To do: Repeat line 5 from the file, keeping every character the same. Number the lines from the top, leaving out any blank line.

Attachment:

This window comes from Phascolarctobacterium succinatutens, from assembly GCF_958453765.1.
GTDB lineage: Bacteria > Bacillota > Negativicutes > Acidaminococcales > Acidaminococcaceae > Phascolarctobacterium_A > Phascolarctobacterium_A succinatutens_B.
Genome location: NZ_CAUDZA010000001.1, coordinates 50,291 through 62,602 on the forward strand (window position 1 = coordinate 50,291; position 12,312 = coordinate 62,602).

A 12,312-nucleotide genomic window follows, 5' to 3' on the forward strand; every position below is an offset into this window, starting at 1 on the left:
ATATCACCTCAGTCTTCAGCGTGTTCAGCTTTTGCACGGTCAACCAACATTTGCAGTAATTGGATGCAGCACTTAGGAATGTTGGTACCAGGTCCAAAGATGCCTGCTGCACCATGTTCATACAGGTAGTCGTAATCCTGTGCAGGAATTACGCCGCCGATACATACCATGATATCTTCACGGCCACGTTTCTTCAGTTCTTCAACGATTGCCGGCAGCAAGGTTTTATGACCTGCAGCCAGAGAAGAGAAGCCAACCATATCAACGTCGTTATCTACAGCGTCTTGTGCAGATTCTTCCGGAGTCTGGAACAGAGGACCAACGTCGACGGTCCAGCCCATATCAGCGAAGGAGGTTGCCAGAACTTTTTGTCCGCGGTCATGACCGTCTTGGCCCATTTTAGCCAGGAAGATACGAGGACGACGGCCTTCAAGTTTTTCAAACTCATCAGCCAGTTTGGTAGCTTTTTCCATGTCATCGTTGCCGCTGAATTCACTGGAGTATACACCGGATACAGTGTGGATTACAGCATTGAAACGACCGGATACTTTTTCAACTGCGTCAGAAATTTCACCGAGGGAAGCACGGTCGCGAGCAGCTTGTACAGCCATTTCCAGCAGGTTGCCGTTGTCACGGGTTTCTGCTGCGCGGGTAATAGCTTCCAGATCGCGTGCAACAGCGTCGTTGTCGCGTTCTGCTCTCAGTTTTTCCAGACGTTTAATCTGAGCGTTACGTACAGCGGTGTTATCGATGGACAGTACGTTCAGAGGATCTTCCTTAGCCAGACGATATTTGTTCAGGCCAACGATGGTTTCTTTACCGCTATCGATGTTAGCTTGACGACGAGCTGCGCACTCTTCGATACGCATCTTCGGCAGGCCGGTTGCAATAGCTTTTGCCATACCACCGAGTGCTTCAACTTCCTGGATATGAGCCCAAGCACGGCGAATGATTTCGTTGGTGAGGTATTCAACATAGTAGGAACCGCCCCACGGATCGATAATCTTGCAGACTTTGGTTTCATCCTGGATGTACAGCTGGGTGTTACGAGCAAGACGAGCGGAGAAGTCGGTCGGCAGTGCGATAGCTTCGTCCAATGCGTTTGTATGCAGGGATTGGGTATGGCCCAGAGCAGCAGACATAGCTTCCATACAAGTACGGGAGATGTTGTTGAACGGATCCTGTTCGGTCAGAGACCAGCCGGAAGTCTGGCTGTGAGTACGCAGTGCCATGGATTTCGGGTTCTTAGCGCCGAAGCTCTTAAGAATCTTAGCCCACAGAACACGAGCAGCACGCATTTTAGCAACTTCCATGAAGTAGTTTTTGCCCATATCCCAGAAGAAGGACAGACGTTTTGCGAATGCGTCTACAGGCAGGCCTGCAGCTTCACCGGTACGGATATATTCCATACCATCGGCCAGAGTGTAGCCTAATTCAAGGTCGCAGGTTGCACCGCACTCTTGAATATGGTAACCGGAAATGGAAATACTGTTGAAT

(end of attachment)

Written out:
ATATCACCTCAGTCTTCAGCGTGTTCAGCTTTTGCACGGTCAACCAACATTTGCAGTAATTGGATGCAGCACTTAGGAATGTTGGTACCAGGTCCAAAGATGCCTGCTGCACCATGTTCATACAGGTAGTCGTAATCCTGTGCAGGAATTACGCCGCCGATACATACCATGATATCTTCACGGCCACGTTTCTTCAGTTCTTCAACGATTGCCGGCAGCAAGGTTTTATGACCTGCAGCCAGAGAAGAGAAGCCAACCATATCAACGTCGTTATCTACAGCGTCTTGTGCAGATTCTTCCGGAGTCTGGAACAGAGGACCAACGTCGACGGTCCAGCCCATATCAGCGAAGGAGGTTGCCAGAACTTTTTGTCCGCGGTCATGACCGTCTTGGCCCATTTTAGCCAGGAAGATACGAGGACGACGGCCTTCAAGTTTTTCAAACTCATCAGCCAGTTTGGTAGCTTTTTCCATGTCATCGTTGCCGCTGAATTCACTGGAGTATACACCGGATACAGTGTGGATTACAGCATTGAAACGACCGGATACTTTTTCAACTGCGTCAGAAATTTCACCGAGGGAAGCACGGTCGCGAGCAGCTTGTACAGCCATTTCCAGCAGGTTGCCGTTGTCACGGGTTTCTGCTGCGCGGGTAATAGCTTCCAGATCGCGTGCAACAGCGTCGTTGTCGCGTTCTGCTCTCAGTTTTTCCAGACGTTTAATCTGAGCGTTACGTACAGCGGTGTTATCGATGGACAGTACGTTCAGAGGATCTTCCTTAGCCAGACGATATTTGTTCAGGCCAACGATGGTTTCTTTACCGCTATCGATGTTAGCTTGACGACGAGCTGCGCACTCTTCGATACGCATCTTCGGCAGGCCGGTTGCAATAGCTTTTGCCATACCACCGAGTGCTTCAACTTCCTGGATATGAGCCCAAGCACGGCGAATGATTTCGTTGGTGAGGTATTCAACATAGTAGGAACCGCCCCACGGATCGATAATCTTGCAGACTTTGGTTTCATCCTGGATGTACAGCTGGGTGTTACGAGCAAGACGAGCGGAGAAGTCGGTCGGCAGTGCGATAGCTTCGTCCAATGCGTTTGTATGCAGGGATTGGGTATGGCCCAGAGCAGCAGACATAGCTTCCATACAAGTACGGGAGATGTTGTTGAACGGATCCTGTTCGGTCAGAGACCAGCCGGAAGTCTGGCTGTGAGTACGCAGTGCCATGGATTTCGGGTTCTTAGCGCCGAAGCTCTTAAGAATCTTAGCCCACAGAACACGAGCAGCACGCATTTTAGCAACTTCCATGAAGTAGTTTTTGCCCATATCCCAGAAGAAGGACAGACGTTTTGCGAATGCGTCTACAGGCAGGCCTGCAGCTTCACCGGTACGGATATATTCCATACCATCGGCCAGAGTGTAGCCTAATTCAAGGTCGCAGGTTGCACCGCACTCTTGAATATGGTAACCGGAAATGGAAATACTGTTGAAT